The gap is coming: from 2010, when the National Aeronautics and Space Administration shuts down the space shuttle program, to 2015, when the next generation of American spacecraft is scheduled to arrive, NASA expects to have no human flight capacity and will depend on Russia to get to the $100 billion station, buying seats on Soyuz craft as space tourists do.
As NASA celebrates its 50th anniversary this month, the time lag in the Bush administration's plan to retire the nation's three space shuttles and work on a return to the Moon has thrust the United States space program squarely into national politics and geopolitical controversy.
Senators John McCain and Barack Obama have denounced the gap and promoted their commitment to the space program while on trips to Florida, where thousands of workers will lose their jobs when the shuttle program ends. And antagonism between the United States and Russia, over the conflict in Georgia and other issues, is clouding the future of a 15-year partnership in space, precisely when NASA will be more reliant on Russia than ever before.
The administrator of NASA, Michael D. Griffin, has called the situation "unseemly in the extreme." In an e-mail message he sent to his top advisers in August, Dr. Griffin wrote that "events have unfolded in a way that makes it clear how unwise it was for the U.S. to adopt a policy of deliberate dependence on another power."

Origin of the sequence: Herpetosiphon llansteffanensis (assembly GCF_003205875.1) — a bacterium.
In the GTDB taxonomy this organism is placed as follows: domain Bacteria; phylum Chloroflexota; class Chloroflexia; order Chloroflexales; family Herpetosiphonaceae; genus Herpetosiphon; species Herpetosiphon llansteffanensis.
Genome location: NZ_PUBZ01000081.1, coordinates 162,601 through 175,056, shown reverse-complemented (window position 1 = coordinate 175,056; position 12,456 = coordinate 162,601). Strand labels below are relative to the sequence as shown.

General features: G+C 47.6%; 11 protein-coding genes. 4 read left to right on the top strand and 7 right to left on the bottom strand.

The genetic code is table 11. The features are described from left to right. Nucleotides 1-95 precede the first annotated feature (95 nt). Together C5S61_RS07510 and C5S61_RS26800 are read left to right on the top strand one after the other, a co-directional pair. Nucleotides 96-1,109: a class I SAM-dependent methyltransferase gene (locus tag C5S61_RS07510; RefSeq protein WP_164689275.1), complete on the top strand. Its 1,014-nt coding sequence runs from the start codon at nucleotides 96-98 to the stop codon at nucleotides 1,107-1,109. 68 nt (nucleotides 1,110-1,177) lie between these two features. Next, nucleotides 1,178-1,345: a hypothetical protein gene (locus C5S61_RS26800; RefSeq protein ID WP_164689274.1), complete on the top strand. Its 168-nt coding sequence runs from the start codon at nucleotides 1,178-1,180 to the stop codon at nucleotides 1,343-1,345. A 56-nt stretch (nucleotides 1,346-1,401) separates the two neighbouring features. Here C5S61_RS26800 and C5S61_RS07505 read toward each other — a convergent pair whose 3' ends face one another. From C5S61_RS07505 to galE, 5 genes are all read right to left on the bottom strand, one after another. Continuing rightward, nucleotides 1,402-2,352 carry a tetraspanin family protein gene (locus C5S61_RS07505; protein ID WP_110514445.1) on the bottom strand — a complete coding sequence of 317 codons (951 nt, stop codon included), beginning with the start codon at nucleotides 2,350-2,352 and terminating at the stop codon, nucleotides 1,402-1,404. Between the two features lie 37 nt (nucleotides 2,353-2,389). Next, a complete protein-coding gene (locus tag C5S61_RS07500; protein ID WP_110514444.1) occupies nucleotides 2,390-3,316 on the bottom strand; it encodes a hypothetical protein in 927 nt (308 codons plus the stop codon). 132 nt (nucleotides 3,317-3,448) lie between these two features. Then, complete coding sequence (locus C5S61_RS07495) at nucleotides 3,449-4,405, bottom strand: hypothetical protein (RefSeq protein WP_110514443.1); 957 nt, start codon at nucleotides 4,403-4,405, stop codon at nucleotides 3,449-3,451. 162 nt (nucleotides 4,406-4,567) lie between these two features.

Dr. Griffin is worried enough that he ordered his staff to explore flying the aging shuttles past 2010. He did so, he said in an interview last month, "about five minutes after the Russians invaded Georgia, because I could see this coming." But he warned that any extension would be costly and could further delay NASA's return to the Moon and threaten America's role as the leading space power.
China's Gains
Last month, China made the third successful launching of its Shenzhou VII spacecraft and the first spacewalk by one of its astronauts. The Chinese government has said it hopes to establish a space station and eventually make a Moon landing. The United States plans to return to the Moon by 2020 at the earliest; some observers believe China might get there first.
The interruption in American-controlled access to space rankles some in Washington, including Senator Bill Nelson of Florida, a leading proponent of the space program. In an interview, Mr. Nelson said it was "inexcusable" for the country's space program to be put in a position of dependence on such a politically volatile partner. "We've got a Russian prime minister who believes he's czar," he said of Vladimir Putin, referring to Russia's military action in Georgia.